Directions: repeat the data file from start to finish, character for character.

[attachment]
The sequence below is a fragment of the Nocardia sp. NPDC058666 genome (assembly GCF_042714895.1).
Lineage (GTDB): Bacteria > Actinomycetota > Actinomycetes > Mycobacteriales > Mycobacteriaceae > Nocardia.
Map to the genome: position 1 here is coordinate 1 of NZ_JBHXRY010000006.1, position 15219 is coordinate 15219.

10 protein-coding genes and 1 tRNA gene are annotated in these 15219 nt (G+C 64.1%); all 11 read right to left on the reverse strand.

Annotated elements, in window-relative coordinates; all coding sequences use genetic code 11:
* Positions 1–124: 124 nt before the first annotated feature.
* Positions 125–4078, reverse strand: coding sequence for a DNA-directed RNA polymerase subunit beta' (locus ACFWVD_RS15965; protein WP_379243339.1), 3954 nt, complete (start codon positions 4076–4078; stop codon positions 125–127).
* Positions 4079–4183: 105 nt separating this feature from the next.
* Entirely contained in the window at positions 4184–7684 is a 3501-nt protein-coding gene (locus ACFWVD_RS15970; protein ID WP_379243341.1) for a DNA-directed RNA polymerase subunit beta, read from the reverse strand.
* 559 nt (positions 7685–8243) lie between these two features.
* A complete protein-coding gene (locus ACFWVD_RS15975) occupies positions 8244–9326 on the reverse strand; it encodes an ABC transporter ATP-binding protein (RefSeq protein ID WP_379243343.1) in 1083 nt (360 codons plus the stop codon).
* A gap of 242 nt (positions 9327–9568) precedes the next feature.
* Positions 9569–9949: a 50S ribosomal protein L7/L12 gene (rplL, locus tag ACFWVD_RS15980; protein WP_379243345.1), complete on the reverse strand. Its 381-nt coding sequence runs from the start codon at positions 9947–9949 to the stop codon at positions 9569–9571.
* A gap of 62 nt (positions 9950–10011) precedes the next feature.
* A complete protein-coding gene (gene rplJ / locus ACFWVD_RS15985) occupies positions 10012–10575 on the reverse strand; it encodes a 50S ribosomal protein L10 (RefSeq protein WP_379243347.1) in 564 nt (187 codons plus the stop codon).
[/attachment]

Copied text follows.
The sequence below is a fragment of the Nocardia sp. NPDC058666 genome (assembly GCF_042714895.1).
Lineage (GTDB): Bacteria > Actinomycetota > Actinomycetes > Mycobacteriales > Mycobacteriaceae > Nocardia.
Map to the genome: position 1 here is coordinate 1 of NZ_JBHXRY010000006.1, position 15219 is coordinate 15219.

10 protein-coding genes and 1 tRNA gene are annotated in these 15219 nt (G+C 64.1%); all 11 read right to left on the reverse strand.

Annotated elements, in window-relative coordinates; all coding sequences use genetic code 11:
* Positions 1–124: 124 nt before the first annotated feature.
* Positions 125–4078, reverse strand: coding sequence for a DNA-directed RNA polymerase subunit beta' (locus ACFWVD_RS15965; protein WP_379243339.1), 3954 nt, complete (start codon positions 4076–4078; stop codon positions 125–127).
* Positions 4079–4183: 105 nt separating this feature from the next.
* Entirely contained in the window at positions 4184–7684 is a 3501-nt protein-coding gene (locus ACFWVD_RS15970; protein ID WP_379243341.1) for a DNA-directed RNA polymerase subunit beta, read from the reverse strand.
* 559 nt (positions 7685–8243) lie between these two features.
* A complete protein-coding gene (locus ACFWVD_RS15975) occupies positions 8244–9326 on the reverse strand; it encodes an ABC transporter ATP-binding protein (RefSeq protein ID WP_379243343.1) in 1083 nt (360 codons plus the stop codon).
* A gap of 242 nt (positions 9327–9568) precedes the next feature.
* Positions 9569–9949: a 50S ribosomal protein L7/L12 gene (rplL, locus tag ACFWVD_RS15980; protein WP_379243345.1), complete on the reverse strand. Its 381-nt coding sequence runs from the start codon at positions 9947–9949 to the stop codon at positions 9569–9571.
* A gap of 62 nt (positions 9950–10011) precedes the next feature.
* A complete protein-coding gene (gene rplJ / locus ACFWVD_RS15985) occupies positions 10012–10575 on the reverse strand; it encodes a 50S ribosomal protein L10 (RefSeq protein WP_379243347.1) in 564 nt (187 codons plus the stop codon).